Why is the US so religious compared to other Western democracies?

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The Politicus
Mar 14, 2020 10:18 AM 0 Answers
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According to the Pew Research Center, around 88% of Americans had at least some belief in a God, with around 63% being "absolutely certain" of this. This is in stark contrast to other comparable countries, such as the UK, where a 2011 YouGov poll found that only 34% of respondents reported belief in a God.

A 2017 study of 15 Western European countries, again conducted by the Pew Research Center, found that the median percentage of respondents reporting belief in a higher power across the nations was 65%, which is still a good deal less than the US.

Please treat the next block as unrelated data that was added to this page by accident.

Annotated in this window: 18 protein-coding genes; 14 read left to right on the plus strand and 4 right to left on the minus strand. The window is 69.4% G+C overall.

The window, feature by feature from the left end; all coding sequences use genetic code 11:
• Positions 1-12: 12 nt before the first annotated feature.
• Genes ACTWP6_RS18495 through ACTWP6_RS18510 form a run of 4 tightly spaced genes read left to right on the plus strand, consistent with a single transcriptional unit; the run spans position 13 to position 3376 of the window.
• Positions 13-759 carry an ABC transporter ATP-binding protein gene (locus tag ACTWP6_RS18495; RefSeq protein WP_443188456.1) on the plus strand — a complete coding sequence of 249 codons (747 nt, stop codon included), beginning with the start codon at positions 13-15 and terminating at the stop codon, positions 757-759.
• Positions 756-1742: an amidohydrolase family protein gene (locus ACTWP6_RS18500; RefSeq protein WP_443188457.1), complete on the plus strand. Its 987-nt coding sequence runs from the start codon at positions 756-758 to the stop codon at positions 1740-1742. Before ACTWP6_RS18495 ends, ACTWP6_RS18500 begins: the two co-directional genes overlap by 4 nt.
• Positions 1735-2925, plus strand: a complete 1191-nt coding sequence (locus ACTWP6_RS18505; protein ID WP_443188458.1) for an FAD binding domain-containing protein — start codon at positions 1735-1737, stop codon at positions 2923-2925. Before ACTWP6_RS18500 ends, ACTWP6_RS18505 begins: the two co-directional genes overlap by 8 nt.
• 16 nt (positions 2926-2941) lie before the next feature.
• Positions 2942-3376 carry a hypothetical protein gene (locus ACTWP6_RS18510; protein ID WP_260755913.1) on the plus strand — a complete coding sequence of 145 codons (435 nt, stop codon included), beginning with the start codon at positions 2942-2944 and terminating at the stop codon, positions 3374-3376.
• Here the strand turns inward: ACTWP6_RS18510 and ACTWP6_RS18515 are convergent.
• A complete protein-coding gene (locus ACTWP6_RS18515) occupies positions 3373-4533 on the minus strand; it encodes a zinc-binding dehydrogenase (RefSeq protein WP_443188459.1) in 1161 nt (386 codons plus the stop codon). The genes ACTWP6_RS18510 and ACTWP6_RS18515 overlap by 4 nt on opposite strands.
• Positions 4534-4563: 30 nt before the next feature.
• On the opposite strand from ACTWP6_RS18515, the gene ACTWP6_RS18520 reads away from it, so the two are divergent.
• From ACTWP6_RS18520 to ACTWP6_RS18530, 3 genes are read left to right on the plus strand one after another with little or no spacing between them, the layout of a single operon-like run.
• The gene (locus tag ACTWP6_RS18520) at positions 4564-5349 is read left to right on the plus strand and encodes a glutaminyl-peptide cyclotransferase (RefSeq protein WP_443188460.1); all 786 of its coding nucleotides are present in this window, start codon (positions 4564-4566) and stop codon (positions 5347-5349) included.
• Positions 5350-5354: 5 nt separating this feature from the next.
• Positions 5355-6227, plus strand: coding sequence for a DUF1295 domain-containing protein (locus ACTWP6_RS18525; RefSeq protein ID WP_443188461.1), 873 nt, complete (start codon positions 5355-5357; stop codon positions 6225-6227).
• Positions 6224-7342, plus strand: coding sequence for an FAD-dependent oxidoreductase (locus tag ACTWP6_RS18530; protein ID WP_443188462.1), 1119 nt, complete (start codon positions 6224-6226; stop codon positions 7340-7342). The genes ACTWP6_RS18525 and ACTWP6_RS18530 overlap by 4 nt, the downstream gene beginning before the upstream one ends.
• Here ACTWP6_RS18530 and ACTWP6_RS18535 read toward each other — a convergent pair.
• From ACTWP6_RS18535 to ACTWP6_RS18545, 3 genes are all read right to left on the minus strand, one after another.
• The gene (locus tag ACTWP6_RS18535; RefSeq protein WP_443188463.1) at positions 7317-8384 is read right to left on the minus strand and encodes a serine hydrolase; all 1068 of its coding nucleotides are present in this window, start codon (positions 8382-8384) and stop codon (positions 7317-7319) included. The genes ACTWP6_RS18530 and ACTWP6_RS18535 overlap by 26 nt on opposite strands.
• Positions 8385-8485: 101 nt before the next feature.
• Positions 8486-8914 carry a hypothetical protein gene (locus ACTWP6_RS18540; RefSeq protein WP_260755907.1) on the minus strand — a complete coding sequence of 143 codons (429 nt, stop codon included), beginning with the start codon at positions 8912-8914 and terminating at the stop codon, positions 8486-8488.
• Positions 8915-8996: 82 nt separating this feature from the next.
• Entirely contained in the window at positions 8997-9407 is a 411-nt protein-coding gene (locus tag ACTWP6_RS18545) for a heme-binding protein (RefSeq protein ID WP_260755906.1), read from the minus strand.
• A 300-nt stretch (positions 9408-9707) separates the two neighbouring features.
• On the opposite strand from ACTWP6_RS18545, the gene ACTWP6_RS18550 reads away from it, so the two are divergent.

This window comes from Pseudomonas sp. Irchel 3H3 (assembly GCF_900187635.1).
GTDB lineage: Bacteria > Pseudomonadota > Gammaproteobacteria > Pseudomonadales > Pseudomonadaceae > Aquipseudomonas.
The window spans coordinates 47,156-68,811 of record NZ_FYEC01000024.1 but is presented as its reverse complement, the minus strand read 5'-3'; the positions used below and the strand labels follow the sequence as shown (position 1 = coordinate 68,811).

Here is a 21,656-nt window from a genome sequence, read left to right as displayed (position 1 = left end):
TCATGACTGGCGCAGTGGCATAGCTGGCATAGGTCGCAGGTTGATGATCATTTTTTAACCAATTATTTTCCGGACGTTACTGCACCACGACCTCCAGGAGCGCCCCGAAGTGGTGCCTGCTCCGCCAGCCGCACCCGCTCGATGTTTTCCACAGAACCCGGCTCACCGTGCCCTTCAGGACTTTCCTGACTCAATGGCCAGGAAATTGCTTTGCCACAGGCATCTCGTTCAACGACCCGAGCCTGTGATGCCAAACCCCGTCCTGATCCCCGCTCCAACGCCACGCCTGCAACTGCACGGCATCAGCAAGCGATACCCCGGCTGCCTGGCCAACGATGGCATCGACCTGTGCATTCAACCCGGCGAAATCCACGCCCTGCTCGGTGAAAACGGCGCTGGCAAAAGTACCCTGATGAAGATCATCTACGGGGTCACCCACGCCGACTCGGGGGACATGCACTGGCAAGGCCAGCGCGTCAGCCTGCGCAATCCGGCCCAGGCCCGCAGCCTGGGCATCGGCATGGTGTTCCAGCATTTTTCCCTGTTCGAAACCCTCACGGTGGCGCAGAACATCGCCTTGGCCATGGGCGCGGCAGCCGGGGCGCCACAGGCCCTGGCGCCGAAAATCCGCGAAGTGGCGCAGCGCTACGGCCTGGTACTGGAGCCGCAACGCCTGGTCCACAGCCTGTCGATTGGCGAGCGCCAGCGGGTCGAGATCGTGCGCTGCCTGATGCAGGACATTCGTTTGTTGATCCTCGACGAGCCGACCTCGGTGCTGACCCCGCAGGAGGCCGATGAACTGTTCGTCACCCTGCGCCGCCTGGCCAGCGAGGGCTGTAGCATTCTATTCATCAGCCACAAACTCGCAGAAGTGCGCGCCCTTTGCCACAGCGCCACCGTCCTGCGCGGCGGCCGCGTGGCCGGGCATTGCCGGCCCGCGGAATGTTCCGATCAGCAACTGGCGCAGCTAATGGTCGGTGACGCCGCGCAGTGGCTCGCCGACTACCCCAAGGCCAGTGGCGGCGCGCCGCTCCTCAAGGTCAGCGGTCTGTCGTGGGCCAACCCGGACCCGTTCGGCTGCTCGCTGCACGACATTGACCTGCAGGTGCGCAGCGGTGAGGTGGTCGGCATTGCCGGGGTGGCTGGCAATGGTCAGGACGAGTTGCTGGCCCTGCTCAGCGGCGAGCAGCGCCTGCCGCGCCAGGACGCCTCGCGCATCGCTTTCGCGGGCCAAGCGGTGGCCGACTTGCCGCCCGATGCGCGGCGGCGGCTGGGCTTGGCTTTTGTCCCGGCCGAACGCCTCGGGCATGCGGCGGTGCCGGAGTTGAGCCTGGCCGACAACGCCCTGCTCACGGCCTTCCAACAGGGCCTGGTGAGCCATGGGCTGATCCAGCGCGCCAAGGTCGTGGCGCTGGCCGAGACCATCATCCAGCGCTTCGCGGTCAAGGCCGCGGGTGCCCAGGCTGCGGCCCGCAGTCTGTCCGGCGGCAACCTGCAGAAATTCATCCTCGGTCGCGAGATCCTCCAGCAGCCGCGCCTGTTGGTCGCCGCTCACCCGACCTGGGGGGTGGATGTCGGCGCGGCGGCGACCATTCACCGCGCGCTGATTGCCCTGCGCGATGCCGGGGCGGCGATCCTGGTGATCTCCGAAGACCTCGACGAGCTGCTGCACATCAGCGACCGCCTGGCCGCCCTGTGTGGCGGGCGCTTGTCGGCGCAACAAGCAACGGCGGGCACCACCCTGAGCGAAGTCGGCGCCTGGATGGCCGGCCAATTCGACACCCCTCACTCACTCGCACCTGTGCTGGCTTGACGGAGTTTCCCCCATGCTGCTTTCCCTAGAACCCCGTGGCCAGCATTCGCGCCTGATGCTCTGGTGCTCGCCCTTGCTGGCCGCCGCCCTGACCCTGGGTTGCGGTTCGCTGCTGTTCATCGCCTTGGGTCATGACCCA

This is emulated in the nation's politics, with a 2018 poll finding that only 60% of Americans would entertain voting for an atheist, and only one member of Congress identifying as "religiously unaffiliated". This is a vast difference to attitudes in the UK, where a 2015 YouGov poll found that the announcement by two of the main candidates for the General Election that they were atheist made only 6% of voters view them more negatively, while the announcement that the remaining main candidate was a member of the Church of England made 7% of voters view him more negatively.

What are the factors that have led to religion being so important in the US, relative to other Western countries?

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